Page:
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Home > Travelogues > 2010-2017 Travelogues Index > Mid West > Nanson

Settlement in the area which became Nanson commenced when Michael Morrissey established Mount Erin Station.

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Shire of Chapman Valley history

 

In 1909 the government began to plan the Upper Chapman railway and local farmers petitioned to have a town established at the 12 mile siding. The railway was opened in 1910 and the siding was named Lauder Siding, the locals then petitioned to have the name changed to Nansonville, named for the local Member of Parliament John Nanson. The Minister for Lands agreed to change the name to Nanson and the town was gazetted in 1910. The railway siding was renamed as Mount Erin in 1912 by the Railways Department which was used locally as the town's name, as well as for an agricultural estate surrounding the town. In 1915 the railway siding was renamed "Nanson" to prevent any confusion.  From Wikipedia

 

 

Chapman Valley Historical Society Museum at Nanson

 

Open March to end of November on Wednesdays 9 am to 1 pm and Sundays 1 pm to 4 pm.  Group bookings available by special arrangements. Contact 9964 3373 or 9921 2512.

The Upper Chapman Roads Board was formed on 16 January 1901. In 1910 the railway line reached the district and in October of that year the town of Nanson was gazetted. In 1912, when the growing population of the district required a dedicated Roads Board office, a referendum was held to decide whether it would be sited at Nanson or Nabawa to the north. Nanson won the vote. In 1913, the Nanson Roads Board Hall was built. 

Sourced from State Heritage

The Museum displays are housed in a large purpose built shed in the grounds of the former Shire headquarters.  In October 2015 a new shed was opened to hold larger machinery, allowing room for further displays in the main shed.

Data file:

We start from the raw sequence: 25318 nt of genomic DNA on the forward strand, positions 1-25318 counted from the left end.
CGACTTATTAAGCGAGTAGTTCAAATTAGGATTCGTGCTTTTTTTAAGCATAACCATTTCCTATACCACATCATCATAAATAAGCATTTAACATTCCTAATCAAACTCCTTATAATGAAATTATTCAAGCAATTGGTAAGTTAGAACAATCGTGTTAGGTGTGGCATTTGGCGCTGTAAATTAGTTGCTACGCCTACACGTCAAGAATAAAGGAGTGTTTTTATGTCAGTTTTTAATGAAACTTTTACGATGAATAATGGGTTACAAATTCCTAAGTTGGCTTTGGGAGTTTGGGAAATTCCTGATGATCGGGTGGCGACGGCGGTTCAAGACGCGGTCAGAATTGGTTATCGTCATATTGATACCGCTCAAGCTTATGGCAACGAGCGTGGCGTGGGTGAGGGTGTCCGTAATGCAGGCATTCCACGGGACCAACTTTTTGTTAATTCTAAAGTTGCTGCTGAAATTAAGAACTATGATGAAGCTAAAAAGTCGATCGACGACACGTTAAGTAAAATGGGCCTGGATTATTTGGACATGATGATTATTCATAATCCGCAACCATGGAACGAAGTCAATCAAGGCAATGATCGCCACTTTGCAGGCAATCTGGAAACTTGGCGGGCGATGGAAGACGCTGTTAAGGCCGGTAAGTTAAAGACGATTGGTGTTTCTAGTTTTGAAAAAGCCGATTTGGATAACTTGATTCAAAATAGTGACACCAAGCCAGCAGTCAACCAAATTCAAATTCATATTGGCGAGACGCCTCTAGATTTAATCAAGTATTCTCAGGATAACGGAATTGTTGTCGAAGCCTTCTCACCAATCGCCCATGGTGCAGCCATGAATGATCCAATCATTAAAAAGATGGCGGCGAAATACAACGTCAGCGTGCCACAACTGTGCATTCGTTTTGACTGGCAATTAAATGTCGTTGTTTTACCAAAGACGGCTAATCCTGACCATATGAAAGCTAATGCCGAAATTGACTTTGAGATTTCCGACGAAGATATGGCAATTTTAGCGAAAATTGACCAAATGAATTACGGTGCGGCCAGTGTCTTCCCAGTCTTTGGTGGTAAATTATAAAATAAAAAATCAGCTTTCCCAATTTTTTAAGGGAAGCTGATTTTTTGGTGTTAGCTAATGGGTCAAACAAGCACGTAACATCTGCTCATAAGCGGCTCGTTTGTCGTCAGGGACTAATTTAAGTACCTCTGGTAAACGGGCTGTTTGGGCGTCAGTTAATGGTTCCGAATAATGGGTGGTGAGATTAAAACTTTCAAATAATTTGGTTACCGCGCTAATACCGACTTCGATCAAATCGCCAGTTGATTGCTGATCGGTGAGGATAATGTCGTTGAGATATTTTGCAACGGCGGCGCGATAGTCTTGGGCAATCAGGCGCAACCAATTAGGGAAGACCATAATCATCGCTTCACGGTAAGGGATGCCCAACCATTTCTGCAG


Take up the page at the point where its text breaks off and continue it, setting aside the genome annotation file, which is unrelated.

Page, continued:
This Chamberlain Tractor is amongst machinery now on display in the new shed.  Chamberlain was the first tractor manufactured in Western Australia (maybe in Australia) in the late 1040s and early 1950s. 
Mount Erin Station History
 
Michael Morrissey arrived at Fremantle 1842, from Waterford in Ireland.  In 1851, with financial assistance from George Shenton, Morrissey took up the first freehold pastoral lease of 64,000 acres in the Chapman Valley district, in what was then known as Paradise Valley.
 
On a small tributary of the Chapman River, about seven kilometres south of a huge flat-topped hill which he called Mount Erin, Morrissey constructed outbuildings of stone and pise (rammed earth) and a home of brickbats. Mount Erin was inherited by his two sons, John and Morris. Later the property was purchased by Forrest Emanuel and finally, in 1900, by Hubert Lee Steere. In 1904 the Government repurchased 56,840 acres of the station for the cost of 9,185 with the intention of subdividing the land.  
Resourced from State Heritage
The Nanson Agricultural Society held the first Show in 1950 at the Nanson Memorial Hall grounds.  In 1954 the Show moved to new grounds to the north of Nanson and south of Nabawa as the Chapman Valley Agricultural Society Show.  The Chapman Valley Annual Show has been running ever since.  The grounds are on part of a reserve, and the Chapman Valley Golf Course is adjacent.   
 
A local private plane came across the Showground and did spins and loop the loops.  The pilot's brother in law said "You don't want to go up with him" as the plane spun and somersaulted. 
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There are many short history posters on display in the front room of the Museum, as well as a file with photos of the churches and buildings designed by Monsignor John Hawes in the Mid West. 
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Chapman Valley Historical Society Museum at Nanson

 

Following the closure of the Nanson Roads Board Hall in 1964, the building was then used by the Country Women's Association as a meeting place until 1974. Having fallen into disuse and disrepair, the building was restored in 1983 by the Chapman Valley Historical Society. A small cottage which housed the Road Board Caretaker is located to the rear of the property and was restored in 2010.

 

Nabawa had grown in size and population and was regarded as better suited for the new Shire Offices which opened in 1964; the Roads Board having become the Shire of Chapman Valley on 1st July 1961.

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Read the fascinating story of Monsignor John Hawes, Architect, Builder, and Priest